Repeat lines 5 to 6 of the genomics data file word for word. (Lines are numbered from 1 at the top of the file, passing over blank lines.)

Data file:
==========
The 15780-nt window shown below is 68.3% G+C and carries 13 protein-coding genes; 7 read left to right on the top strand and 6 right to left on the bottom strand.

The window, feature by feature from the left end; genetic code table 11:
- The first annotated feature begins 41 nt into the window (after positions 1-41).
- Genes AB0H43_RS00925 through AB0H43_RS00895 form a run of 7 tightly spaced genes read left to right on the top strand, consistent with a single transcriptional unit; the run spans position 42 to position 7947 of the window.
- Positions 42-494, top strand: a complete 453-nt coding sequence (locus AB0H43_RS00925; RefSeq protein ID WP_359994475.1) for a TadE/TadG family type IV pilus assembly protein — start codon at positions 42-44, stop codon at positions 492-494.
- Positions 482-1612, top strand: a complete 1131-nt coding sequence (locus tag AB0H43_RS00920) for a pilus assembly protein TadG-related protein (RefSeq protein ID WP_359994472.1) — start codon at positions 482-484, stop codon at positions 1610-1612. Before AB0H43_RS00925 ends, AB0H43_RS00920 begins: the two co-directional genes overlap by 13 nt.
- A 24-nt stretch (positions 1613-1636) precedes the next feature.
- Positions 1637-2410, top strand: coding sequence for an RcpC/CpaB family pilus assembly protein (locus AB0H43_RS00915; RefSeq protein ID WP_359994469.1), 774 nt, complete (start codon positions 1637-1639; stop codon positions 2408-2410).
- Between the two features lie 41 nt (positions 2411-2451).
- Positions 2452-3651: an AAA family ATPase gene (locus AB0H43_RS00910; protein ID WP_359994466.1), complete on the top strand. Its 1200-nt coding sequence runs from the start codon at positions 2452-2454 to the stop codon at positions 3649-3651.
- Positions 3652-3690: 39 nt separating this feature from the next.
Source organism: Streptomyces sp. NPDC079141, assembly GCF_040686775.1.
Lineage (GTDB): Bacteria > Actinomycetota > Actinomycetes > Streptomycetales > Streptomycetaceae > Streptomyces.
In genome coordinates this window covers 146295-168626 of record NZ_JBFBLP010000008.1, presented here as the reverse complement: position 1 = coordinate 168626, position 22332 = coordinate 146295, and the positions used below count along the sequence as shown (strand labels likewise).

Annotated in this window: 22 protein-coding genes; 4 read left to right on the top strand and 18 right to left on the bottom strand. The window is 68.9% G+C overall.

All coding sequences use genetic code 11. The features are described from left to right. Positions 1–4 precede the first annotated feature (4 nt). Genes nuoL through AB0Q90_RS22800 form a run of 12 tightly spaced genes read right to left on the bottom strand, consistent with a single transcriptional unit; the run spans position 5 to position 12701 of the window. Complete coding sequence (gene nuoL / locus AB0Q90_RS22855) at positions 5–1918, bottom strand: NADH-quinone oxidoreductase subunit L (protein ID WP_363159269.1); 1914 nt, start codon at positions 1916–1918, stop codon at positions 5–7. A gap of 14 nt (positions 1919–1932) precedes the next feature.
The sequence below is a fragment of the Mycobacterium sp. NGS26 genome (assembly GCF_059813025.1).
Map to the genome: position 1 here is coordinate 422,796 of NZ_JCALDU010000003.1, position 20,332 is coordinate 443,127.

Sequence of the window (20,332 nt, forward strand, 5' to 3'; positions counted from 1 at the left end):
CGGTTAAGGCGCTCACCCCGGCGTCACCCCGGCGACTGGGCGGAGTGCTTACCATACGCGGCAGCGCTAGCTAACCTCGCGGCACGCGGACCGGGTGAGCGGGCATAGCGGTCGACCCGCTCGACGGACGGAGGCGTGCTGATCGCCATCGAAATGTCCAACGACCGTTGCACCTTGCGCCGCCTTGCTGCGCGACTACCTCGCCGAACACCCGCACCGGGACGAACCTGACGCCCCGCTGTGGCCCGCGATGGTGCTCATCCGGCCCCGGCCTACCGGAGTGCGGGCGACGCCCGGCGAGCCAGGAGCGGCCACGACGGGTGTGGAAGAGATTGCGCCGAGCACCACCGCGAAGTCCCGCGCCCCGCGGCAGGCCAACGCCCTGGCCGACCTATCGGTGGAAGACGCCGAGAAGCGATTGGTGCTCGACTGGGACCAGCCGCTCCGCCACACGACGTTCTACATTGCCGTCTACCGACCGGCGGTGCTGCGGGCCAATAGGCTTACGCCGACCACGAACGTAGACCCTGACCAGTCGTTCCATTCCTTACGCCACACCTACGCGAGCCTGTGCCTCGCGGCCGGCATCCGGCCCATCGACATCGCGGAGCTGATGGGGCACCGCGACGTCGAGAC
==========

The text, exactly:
- Positions 42-494, top strand: a complete 453-nt coding sequence (locus AB0H43_RS00925; RefSeq protein ID WP_359994475.1) for a TadE/TadG family type IV pilus assembly protein — start codon at positions 42-44, stop codon at positions 492-494.
- Positions 482-1612, top strand: a complete 1131-nt coding sequence (locus tag AB0H43_RS00920) for a pilus assembly protein TadG-related protein (RefSeq protein ID WP_359994472.1) — start codon at positions 482-484, stop codon at positions 1610-1612. Before AB0H43_RS00925 ends, AB0H43_RS00920 begins: the two co-directional genes overlap by 13 nt.